So many people crush the banks to get on board an initial public offering (IPO) that the police have to be called out. Some Saudis disappear from...

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RIYADH, Saudi Arabia — So many people crush the banks to get on board an initial public offering (IPO) that the police have to be called out. Some Saudis disappear from work during trading hours, and teachers bring their laptops to class to trade stocks.

Saudis have stock-market mania, and the obsession is as close to gambling as one can get in a kingdom that bans it.

Five years ago, about 50,000 Saudis had dealings with the stock market. Today, there are more than 2 million active investors in a country of 26 million people.

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“For some people, it’s an addiction that’s almost akin to the addiction to the casinos of Las Vegas,” said Prince Mohammed Al-Faisal, a businessman.

The index went up by 85 percent in 2004, closing at 8,200 at year’s end. This year, it has grown by more than 100 percent.

The stock-market run began in 1999 when an increasing number of companies began going public. But it really took off in 2003 when oil prices started climbing, eventually tripling to current levels of nearly $60 a barrel.

Oil revenues, which were at $61 billion in 1998, are expected to reach $291 billion this year and $305 billion next, said the Washington, D.C.-based Institute of International Finance.

The boom not only has benefited Saudi Arabia, which has the biggest Arab economy, but other Gulf countries as well. The institute said in August that Saudi Arabia, Bahrain, United Arab Emirates, Kuwait, Oman and Qatar are in the midst of a period of exceptional economic performance.

Economists also credit the boom to a shift in strategy that prompted Gulf Arabs to pull their money out of slumping U.S. markets and invest it at home.

Before the Sept. 11 attacks, Middle Eastern oil exporters were plowing as much as $25 billion a year into U.S. investments, according to World Bank figures. In 2001-2003, however, that amount was only $1.2 billion.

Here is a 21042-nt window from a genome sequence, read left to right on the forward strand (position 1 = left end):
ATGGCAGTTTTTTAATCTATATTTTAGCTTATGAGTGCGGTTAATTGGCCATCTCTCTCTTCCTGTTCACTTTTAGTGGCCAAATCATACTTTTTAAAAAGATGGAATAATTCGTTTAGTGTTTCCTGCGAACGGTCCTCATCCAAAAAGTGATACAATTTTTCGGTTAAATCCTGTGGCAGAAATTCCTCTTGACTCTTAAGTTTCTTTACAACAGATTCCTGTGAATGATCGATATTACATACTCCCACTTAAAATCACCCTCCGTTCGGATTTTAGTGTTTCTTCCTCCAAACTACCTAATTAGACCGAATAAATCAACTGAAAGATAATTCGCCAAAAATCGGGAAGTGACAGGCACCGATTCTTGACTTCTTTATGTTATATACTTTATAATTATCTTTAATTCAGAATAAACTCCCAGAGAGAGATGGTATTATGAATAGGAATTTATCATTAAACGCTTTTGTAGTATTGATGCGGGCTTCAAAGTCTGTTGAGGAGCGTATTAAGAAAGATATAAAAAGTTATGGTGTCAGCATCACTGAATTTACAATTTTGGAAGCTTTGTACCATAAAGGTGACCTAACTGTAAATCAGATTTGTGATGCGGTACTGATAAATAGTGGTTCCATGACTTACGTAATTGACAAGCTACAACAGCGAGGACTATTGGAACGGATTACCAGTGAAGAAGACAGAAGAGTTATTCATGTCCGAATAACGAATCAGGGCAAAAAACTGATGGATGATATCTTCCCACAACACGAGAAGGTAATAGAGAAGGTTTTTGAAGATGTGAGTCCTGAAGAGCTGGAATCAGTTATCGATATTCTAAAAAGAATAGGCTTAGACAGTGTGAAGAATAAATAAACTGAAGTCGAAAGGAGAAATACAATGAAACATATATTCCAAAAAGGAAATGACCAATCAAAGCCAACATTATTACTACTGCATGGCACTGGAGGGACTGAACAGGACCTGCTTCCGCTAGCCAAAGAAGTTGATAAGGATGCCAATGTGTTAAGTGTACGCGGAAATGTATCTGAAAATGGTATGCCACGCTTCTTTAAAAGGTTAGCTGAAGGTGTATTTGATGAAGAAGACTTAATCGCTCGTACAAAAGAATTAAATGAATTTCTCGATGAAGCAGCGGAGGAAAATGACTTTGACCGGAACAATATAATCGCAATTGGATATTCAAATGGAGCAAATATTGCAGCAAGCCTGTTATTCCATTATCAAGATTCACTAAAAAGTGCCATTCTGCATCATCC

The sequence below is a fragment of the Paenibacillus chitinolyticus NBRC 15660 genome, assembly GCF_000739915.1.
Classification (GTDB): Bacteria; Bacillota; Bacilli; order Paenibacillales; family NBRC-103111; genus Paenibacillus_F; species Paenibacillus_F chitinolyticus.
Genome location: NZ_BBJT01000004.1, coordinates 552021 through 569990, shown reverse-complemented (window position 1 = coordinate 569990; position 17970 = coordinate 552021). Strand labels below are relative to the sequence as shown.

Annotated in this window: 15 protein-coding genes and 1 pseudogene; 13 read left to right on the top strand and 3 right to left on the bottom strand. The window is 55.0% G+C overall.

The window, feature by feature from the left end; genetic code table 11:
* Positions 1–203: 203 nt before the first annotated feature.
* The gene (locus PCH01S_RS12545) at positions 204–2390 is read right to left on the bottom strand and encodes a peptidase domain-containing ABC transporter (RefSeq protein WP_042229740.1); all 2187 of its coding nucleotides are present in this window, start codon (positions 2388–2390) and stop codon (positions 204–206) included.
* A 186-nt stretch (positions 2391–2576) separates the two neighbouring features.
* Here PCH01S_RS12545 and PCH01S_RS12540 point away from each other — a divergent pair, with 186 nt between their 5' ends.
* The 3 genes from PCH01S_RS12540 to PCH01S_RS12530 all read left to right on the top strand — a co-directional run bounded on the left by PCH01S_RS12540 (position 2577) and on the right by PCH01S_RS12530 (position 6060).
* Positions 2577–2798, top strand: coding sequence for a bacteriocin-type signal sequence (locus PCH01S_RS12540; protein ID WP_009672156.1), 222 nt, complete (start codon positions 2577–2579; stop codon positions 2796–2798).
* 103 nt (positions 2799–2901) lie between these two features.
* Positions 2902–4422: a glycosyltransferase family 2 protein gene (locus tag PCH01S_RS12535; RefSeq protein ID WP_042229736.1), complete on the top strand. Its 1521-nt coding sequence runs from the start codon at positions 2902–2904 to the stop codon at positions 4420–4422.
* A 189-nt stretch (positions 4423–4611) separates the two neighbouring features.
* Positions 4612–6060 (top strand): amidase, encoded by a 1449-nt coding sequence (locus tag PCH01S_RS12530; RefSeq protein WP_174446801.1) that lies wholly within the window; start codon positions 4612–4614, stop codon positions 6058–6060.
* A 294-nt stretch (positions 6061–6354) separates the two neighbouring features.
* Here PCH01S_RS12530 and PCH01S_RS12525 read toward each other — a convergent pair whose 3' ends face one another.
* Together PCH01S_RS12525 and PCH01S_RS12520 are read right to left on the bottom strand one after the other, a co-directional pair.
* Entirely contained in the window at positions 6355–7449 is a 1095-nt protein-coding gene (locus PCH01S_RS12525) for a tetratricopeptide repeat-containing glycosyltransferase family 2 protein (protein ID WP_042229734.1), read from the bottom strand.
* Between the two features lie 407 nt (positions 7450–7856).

The Saudi American Bank said in August that the stock-market boom was fueled by “Saudi oil production, better-than-expected corporate performance, interest created by new IPOs and high liquidity.”

“We see no deterioration on the horizon of any of these underlying forces driving the stock market,” the bank report said.

IPOs generate major excitement. On the first day of the initial public offering for stocks of Yansab, a petrochemicals company, the crowds of potential subscribers were so huge that some banks sought police help to maintain order and break up scuffles.

Mindful of the trend, the Saudi-owned Al-Arabiya satellite TV station recently began giving daily Arab market updates, displaying scroll bars tracking stock performance and airing business programs meant to help investors.

“People are looking for information,” said station general manager Abdul-Rahman al-Rashed. “They are losing money because they have no information.”

Economists say inexperienced investors are basing their trading not on the performances of companies but on rumors of what big traders — known as hamour, a fish found in the Gulf — are buying that day. Most traders manage their own portfolios.

Adnan Jaber, economic editor at Al-Watan newspaper, said some people are using the Internet to manipulate investors. A few months ago, an unidentified man began posting messages urging traders to sell or buy stocks based on dreams he’d had about them, he said.

For some, it is not rumors but the “purity” of stocks that counts. Pious traders in this conservative kingdom consult with clerics or check fatwas — Islamic edicts — to make sure the stocks comply with the Islamic Shariah laws banning the charging of interest or the sale of alcohol.

Even Saudi women, whose activities are heavily restricted, are caught up in the stock-market craze.

Banks have fitted women-only halls with deep, comfortable chairs and computers. On a recent afternoon, two dozen women in one hall kept their eyes on a giant screen showing the movement of stocks as they sipped tea or cardamom-flavored coffee.